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Cinderella dominates global box office and sets Chinese record


Story by Jack Foley

KENNETH Branagh’s live action take on Disney’s Cinderella has dominated the global box office, with a $132.5 million world-wide debut.

The figure also included $70.1 million in the US, where it also took the top spot at the box office, and a record-breaking $25 million in China.

It also marks the biggest opening of Branagh’s career behind the camera – no mean feat given that he also helmed the first Thor movie for the Marvel franchise.

What’s more, the impressive debut for Cinderella continues to give credence to Disney’s idea of remaking its classic animated movies as live action features. Maleficent, a re-telling of Sleeping Beauty told from the point of view of the famous villainess (played by Angelina Jolie), stunned with a $758.4 million global gross.

And Cinderella‘s success was doubly notable in the US because it didn’t boast a star name (Downton Abbey‘s Lily James remains an unknown quantity on the big screen) and wasn’t released in 3D. However, it did have the Frozen short, Frozen Fever, as another big thing in its favour.

Further afield, China’s record breaking debut saw it achieve the highest March opening of all time despite not being in 3D, while Russia, another big 3D market, also impressed with $7.3 million.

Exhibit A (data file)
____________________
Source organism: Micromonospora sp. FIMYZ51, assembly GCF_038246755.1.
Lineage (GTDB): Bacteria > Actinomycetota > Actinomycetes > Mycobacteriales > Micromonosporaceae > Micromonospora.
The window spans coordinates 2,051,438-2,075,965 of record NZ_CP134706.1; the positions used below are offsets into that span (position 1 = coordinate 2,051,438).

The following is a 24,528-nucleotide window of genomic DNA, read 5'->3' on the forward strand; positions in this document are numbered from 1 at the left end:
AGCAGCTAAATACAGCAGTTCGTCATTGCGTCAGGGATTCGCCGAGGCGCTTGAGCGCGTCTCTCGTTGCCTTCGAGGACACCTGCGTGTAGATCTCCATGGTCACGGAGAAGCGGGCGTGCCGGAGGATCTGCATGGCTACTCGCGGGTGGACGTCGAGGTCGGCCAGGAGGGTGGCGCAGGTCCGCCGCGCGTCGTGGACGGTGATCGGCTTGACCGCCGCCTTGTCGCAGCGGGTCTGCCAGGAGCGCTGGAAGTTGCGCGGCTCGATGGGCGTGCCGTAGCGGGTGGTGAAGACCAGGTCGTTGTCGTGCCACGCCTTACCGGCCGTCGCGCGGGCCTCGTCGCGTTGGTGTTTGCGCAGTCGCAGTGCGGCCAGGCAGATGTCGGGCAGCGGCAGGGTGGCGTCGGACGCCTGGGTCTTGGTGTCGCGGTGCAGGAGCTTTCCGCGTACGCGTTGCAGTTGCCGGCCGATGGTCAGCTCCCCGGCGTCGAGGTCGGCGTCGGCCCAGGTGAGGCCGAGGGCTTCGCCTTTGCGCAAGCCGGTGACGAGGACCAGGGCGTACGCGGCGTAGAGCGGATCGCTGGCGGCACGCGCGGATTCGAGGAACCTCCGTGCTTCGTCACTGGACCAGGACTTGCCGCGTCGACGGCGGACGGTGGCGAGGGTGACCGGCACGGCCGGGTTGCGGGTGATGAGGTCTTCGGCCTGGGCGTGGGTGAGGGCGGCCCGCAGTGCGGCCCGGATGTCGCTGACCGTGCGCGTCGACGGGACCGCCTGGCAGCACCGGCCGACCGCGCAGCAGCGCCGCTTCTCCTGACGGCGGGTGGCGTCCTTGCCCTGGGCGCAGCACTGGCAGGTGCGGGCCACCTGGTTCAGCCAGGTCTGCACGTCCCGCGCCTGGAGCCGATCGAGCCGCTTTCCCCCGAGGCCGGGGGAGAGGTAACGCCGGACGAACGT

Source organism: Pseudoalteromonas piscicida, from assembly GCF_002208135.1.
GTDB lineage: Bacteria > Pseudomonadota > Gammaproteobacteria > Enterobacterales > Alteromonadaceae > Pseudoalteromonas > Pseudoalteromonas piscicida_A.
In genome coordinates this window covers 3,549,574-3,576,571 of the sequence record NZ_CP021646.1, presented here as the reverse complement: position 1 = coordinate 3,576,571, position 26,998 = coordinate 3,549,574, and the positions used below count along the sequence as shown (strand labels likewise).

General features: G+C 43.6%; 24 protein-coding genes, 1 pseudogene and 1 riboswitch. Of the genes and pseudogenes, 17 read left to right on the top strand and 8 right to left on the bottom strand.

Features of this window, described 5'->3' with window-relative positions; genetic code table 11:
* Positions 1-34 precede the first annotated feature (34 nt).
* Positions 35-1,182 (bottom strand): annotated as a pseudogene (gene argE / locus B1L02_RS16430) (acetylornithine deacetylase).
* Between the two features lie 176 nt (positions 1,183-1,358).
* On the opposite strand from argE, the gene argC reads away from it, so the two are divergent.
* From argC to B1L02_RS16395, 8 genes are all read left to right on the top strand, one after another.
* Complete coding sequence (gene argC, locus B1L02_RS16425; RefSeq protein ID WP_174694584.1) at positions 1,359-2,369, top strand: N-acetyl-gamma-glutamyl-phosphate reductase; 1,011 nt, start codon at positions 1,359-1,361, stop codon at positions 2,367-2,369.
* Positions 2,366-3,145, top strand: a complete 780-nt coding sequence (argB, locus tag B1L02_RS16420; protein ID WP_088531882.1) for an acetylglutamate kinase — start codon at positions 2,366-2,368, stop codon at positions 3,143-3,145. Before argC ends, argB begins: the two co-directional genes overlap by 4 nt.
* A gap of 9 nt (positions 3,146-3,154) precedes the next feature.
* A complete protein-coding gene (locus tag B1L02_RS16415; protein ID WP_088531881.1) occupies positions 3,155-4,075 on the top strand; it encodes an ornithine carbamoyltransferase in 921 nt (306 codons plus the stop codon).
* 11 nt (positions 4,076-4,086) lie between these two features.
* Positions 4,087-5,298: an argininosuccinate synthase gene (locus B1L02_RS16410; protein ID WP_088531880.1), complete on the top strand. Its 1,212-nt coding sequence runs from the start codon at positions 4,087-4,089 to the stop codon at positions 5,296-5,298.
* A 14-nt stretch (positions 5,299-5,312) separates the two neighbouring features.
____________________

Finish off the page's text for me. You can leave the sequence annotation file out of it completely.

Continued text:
Welcoming the figures, Disney distribution chief Dave Hollis said: “The challenge in marketing the movie was that there was no twist, unlike Maleficent or Oz. We were rolling out the quintessential version of the classic story.

“The danger was that people could say, ‘I already know what the story is,’ but the marketing team brought to the market creative materials that did an incredible job of creating a sense of urgency.”

In a further boost to Disney’s fortunes this weekend, its Oscar-winning Big Hero 6 became the top-grossing animated release of 2014 ahead of How To Train Your Dragon 2 ($618.9 million) thanks to a late run in China and other key international markets. It has now earned $632.8 million globally, including $75.8 million in Japan and $66.5 million in China.

While the news was all good for Disney, it wasn’t quite so good for Liam Neeson, whose own latest action vehicle under-performed despite the presence of Robocop‘s Joel Kinnaman and Ed Harris as co-stars.

Run All Night, which sees Neeson playing a former hitman attempting to protect his estranged son from the Mob, opened to $11 million, marking one of the actor’s worst showings of recent years. And this was despite a $50 million budget and better than average reviews for a Neeson action vehicle.

Run All Night opened in second spot, ahead of Kingsman: The Secret Service, which continued to over-perform in third spot with $6.2 million, bringing its US total to a whopping $107.4 million. In total, Matthew Vaughn’s subversive British spy film has now taken $277.3 million world-wide.

The remainder of the US top five will either be comprised of Will Smith’s Focus, dramedy sequel The Second Best Exotic Marigold Hotel and Neill Blomkamp’s sci-fi latest Chappie. But final positions will need to be worked out on Monday as while most box office experts show Focus and The Second Best Exotic Marigold Hotel taking fourth and fifth with $5.8 million and $5.7 million respectively, Sony estimates that Chappie has tied with Focus.

Next story: Disney announce Frozen sequel